Rant: Is MINT the New 'Twerk'?

A question for those casting their minds back over the year just gone: when was the first time you heard the word ‘twerk’? For myself, I’m not sure, although I became aware of my ignorance of its meaning with the media (and media-provoked) firestorm surrounding the performance of Miss Destiny Hope ‘Miley Ray’ Cyrus at the 2013 MTV Music Awards. This was an event hard to avoid and, quite suddenly, ‘twerk’ had become as one with the zeitgeist and part of quotidian existence, like the clock ticking or birds singing — just not so easy to ignore.

My confident prediction is that quite soon the word ‘MINT’ will become, if not another ‘twerk’, then a modern analogue of it for chattering business media types. Unlike ‘twerk’, MINT is not a neologism, of course, but a grouping acronym that stands for Mexico/Indonesia/Nigeria/Turkey. It was coined (the verb is for once apposite) by Jim O’Neill, an economist with a seeming gift for such things, for it was he who gave the world BRICS:  Brazil/Russia/India/China/South Africa, the last of these countries added as the final brick in the wall a few years after the original BRIC.

In both BRICS and MINT cases, O’Neill was suggesting new forces in the global economy with the ability to outperform the rest of the pack. BRIC/S is now an accepted aspect of the business-speak vocabulary and MINT will likely follow as O’Neill documents his theory in a series of programmes for BBC Radio 4.

There are very good reasons for thinking that the MINT countries might well prosper in the coming years, to do with geographical location, a large workforce with modest salary demands, resources, historical trading relationships and more. But it’s tempting to think that the MINT countries have in part been selected because their initials are amenable to a memorable acronym. You might as easily pluck from another name such as (yet another of O’Neill’s work) the Next Eleven and throw in Bangladesh, Pakistan, Iran, the Philippines, South Korea or Vietnam. Or go to another such term, CIVETS, this time not by O’Neill but including Colombia and Egypt. All sorts of possibilities are made available: think of the power of the BICEPS, applaud the PIPES or cheer for the SPICE boys and girls. Or, if feeling cynical, you might condemn the SKIVErs.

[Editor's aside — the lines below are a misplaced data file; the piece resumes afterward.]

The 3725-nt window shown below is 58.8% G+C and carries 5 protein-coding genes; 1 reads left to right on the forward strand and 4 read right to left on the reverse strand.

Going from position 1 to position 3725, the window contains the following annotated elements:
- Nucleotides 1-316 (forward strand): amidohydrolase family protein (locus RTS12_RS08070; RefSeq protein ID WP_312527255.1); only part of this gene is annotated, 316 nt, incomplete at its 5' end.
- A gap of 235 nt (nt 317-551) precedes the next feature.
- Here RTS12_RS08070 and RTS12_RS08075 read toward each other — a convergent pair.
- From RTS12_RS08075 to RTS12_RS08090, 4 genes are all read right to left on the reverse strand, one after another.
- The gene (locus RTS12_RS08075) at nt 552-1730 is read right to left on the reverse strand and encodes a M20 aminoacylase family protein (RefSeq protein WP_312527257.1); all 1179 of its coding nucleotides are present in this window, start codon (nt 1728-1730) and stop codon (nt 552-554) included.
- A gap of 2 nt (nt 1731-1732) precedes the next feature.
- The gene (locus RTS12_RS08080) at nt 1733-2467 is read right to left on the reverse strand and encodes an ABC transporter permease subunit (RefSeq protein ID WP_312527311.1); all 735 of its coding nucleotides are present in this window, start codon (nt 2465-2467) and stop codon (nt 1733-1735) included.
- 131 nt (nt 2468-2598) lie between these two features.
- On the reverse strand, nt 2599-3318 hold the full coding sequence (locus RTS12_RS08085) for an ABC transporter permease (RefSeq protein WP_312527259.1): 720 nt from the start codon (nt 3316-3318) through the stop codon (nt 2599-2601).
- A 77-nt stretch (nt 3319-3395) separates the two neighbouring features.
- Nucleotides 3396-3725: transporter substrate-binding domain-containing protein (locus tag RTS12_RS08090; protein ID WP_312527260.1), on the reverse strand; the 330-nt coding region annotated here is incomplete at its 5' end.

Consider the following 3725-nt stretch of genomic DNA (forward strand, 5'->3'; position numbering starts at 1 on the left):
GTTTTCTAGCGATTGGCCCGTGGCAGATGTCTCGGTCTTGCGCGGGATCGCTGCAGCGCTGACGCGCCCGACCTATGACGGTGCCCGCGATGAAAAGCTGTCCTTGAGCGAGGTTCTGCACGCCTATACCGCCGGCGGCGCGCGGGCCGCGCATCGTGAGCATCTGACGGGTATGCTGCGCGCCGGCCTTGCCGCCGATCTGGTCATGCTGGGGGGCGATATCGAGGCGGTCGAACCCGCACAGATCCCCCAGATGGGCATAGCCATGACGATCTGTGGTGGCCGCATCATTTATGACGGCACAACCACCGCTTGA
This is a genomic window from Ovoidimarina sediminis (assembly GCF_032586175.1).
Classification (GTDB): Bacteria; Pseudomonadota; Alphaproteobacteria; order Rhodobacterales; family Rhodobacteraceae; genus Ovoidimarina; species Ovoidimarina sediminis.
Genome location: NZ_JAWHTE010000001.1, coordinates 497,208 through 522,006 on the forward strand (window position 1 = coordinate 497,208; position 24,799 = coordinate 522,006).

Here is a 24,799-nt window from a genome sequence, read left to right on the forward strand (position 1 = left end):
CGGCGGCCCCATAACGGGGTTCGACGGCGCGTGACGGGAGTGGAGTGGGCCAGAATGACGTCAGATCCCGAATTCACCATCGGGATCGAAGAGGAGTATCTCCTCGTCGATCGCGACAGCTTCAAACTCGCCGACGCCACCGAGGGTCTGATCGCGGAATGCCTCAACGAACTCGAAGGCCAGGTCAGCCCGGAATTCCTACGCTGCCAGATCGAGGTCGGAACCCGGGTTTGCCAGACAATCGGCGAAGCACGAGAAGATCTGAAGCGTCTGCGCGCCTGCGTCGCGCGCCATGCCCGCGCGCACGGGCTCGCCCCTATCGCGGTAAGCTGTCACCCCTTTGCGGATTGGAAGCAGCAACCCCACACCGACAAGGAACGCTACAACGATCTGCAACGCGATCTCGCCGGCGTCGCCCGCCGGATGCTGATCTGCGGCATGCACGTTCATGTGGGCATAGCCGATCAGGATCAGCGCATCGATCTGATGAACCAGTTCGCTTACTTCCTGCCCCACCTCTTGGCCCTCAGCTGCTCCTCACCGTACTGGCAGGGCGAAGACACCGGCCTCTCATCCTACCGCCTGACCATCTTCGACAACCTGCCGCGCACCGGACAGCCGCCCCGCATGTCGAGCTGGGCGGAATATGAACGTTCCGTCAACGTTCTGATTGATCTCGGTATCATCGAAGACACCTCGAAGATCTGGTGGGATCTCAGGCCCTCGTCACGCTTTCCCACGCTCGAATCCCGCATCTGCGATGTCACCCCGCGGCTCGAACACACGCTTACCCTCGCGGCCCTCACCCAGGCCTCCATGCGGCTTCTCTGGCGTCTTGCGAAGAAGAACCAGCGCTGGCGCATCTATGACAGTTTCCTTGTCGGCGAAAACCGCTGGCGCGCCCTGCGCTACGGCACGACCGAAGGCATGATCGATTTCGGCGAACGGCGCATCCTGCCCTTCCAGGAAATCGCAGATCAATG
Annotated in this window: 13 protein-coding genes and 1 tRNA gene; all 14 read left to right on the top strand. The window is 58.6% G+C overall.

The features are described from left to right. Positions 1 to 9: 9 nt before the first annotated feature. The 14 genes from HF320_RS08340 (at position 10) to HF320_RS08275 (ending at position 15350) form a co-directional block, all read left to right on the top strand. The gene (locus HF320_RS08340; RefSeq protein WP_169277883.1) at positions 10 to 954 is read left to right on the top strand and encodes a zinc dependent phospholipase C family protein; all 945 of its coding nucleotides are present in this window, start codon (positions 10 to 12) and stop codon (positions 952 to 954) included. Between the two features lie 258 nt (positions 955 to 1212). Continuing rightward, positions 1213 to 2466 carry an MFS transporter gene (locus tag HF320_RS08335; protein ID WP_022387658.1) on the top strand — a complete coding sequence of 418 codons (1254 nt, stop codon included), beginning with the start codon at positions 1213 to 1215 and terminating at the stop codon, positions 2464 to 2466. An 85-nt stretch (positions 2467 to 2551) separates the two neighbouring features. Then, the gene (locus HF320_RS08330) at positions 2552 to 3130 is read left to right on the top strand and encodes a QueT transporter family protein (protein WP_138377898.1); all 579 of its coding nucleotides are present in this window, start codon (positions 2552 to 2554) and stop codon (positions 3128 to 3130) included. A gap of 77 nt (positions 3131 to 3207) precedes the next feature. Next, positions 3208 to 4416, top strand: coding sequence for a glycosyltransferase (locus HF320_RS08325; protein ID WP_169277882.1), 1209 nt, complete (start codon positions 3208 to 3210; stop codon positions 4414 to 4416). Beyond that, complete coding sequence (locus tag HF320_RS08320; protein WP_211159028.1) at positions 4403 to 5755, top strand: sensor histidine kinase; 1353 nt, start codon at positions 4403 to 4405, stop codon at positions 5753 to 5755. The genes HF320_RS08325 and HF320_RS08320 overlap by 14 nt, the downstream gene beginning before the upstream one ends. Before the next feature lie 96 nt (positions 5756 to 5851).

But what all of these collectives share is surely a future of uncertainty despite the opportunities they harbour. Certainly, civil unrest and political corruption cast doubt on even near-term prosperity of many of the countries listed above. Also, turning back to the BRICS example, it’s important to note that even rapid growth is not a panacea. Look at the divisions in Brazil and Russia: money does not always flow down in a way that benefits all and governments don’t always spend their cash on platforms for more consistent, long-term prosperity.

O’Neill has reminded us that there is massive room for economic change all over the world and that the accepted world order is a fluid, dynamic affair. He might well become a regular face on TV spreading the word for countries that were too often written off in the past and he is certainly a gift to the media. Just don’t treat his best guesstimates as a reliable tip-sheet for emerging superpowers because, as the best economists know, predicting the future is a tricky business.


Martin Veitch is Editorial Director at IDG Connect


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Martin Veitch

Martin Veitch is Contributing Editor for IDG Connect

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